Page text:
For a long time, I was skeptical about saying thank you, practicing gratitude and the like. I get twitchy about the idea of denying emotions, because it took me years to learn how to express myself and I wasn’t going to give up on that without a fight.
I tried it out on my family first with this gratitude bunting banner, using recycled books. Teehee… using my children as guinea pigs and all that… But, it worked. The shift in the family mood was quite dramatic. We still grumbled and stuff, but the days started out better and a lot of tetchiness smoothed out. This made me rethink my views on being thankful.
Before I get into my random run-ins with gratitude and how it works, I wanted to say thank you to the lovely ladies who inspired this post – Tyneale Hahn, the Makeup Artist who sent me these beautiful pics of Laurie Oxenford taken by Ninique Photography and said I could share them with you.
Being grateful sounds like we should look at dog shit on our shoes and say, ‘Ooh, isn’t it a lovely day’ or, ‘don’t the roses smell lovely’. Completely denying the annoyance at having crap on our shoes – Pollyanna in serious rose coloured glasses frolicking through a toxic waste dump and all that.
What I found really surprising is how it helps me shift perspective and deal with the situation better. I think this is because it’s actually a contemplative mindfulness exercise dressed up in a pretty bow.
About that time I trod in dog poo
So, I had dog shit on my shoe and I started out on my usual spiral of thinking, ‘oh, woe is me, why do these thing always happen to me. This is a disaster. Why do I ever bother trying to leave the house…’ and on and on.
Somehow, in the cloud of stench, I saw a thankful experiment opportunity and thought, ‘I’m really lucky to have shoes to protect my feet’. Magically, it stopped the downwards spiral.
My thinking turned to, ‘Geez, this shit really stinks. I wonder where I’m going to find a tap.’ A lady walked past, I laughed about my bad luck with her. We had a chuckle and she told me about a tap over by the oval.
Gratitude at home
There was this one time at band camp… Ahem. There was this one time hubby forgot his phone and called from a random stranger’s phone to ask (sheepishly) if I could take his phone into work, because I work from home.
I took a deep breath, thought ‘I’m really thankful for my loving husband’ and said to him, ‘I can’t bring the phone to you. You’ll have to come back and pick it up.’ Granted, my tone could’ve been less, ahem, grumpy, but still…
This is the bit that surprised me. We hear all about how lovely and relaxed being thankful makes us feel and yes, that’s true a lot of the time, but it can also help keep things real.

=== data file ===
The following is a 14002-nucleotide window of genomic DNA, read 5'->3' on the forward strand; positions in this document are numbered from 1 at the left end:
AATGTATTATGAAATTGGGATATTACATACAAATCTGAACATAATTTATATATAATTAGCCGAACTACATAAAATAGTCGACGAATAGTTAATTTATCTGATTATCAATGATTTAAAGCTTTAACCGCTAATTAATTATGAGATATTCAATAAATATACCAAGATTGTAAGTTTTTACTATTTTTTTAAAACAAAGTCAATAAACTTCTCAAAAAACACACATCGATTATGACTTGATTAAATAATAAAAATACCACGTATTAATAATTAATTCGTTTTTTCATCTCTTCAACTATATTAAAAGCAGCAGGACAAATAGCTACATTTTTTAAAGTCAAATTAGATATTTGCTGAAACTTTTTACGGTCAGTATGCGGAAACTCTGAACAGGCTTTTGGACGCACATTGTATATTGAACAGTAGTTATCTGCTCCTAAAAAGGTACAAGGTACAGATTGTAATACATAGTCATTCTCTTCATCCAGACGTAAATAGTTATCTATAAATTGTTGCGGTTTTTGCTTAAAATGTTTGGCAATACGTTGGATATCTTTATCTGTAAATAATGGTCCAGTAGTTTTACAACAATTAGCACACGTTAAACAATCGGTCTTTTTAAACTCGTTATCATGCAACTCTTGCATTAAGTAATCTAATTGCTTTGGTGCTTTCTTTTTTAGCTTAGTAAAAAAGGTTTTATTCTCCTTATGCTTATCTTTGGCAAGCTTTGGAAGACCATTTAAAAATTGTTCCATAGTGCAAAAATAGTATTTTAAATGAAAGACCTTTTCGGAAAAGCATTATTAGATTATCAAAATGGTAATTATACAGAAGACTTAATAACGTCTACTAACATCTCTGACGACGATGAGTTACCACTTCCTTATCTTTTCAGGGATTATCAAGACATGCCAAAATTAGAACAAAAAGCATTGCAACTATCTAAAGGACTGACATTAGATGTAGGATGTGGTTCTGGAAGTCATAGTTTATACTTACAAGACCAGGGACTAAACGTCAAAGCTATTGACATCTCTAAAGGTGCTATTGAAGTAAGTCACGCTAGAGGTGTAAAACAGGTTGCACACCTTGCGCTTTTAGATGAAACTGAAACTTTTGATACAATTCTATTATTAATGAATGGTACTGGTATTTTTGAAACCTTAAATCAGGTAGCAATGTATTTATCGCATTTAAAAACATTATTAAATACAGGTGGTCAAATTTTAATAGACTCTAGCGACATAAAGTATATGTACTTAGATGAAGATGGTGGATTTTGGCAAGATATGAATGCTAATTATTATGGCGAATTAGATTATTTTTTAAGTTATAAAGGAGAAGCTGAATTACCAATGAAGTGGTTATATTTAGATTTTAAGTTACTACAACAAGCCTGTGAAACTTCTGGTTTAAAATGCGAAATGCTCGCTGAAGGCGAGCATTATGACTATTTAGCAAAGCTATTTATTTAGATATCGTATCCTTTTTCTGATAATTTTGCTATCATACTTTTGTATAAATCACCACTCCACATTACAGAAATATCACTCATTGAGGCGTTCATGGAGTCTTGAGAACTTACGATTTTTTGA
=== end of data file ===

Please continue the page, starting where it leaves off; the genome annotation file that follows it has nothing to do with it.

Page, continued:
Without the gratitude experiment, I probably would’ve been too mad to think, let alone articulate my situation and I would’ve stomped into his office with the phone and not been able to do my work due that day.
Gratitude at work
Don’t get me wrong, I realise there are times we have to bite our tongues, but I’ve found being thankful in those situations useful too. Like when a client makes an error and suddenly my last three days worth of work is useless. I think, ‘I’m really grateful to have work,’ or whatever else I can think of at the time.
This has stopped me from shooting back that, ahem, brain dump email. Instead, I send a detailed outline of the work I did and why they still need to pay me for the work.
Gratitude in really difficult times
I’m not sure how useful it is to be thankful when things are in a really bad way. It just sounds wrong to be thankful if you’ve lost loved ones and you’re trying to keep your remaining family safe and flee from a war zone. However, people who have endured those things often talk about how focusing on the things they love got them through. Perhaps, that focusing on the loved ones who are alive is a form of gratitude?
When my baby boy was two weeks old and his life was touch and go. There was one particular day when I didn’t know if I’d see him again. It may sound strange, but I remember thinking how lucky I had been to meet such a beautiful little person.
This thought opened the floodgates of tears I’d been fighting back and those tears helped me feel a little bit better and somehow facing the terror of the situation seemed possible.
I know this is not always doable. There were plenty of times I raged against the horror of the situation my little boy was in – all that medical poking and prodding, but being thankful for him was a part of my road through.
Feeling all the feels
I think the trick is to not feel bad about having feelings. Feelings are real and a part of life. My being thankful experiment hasn’t made me blissful and happy all the time, sometimes it shoots out feelings I’ve been sitting on for far too long and that ain’t pretty. However, being thankful has definitely helped my resilience, my general bounce-back-ness, contentment and mental well being. And for that I’ll be eternally grateful – apologies, pun intended 😉
How to practice gratitude (a quickie)
If you’re curious to see how it works for you, you can take a moment now and quickly write 10 things you’re grateful for. The most important part of this little game is noticing how you feel before you start the exercise and how you feel after. I’d love to know if there’s a difference.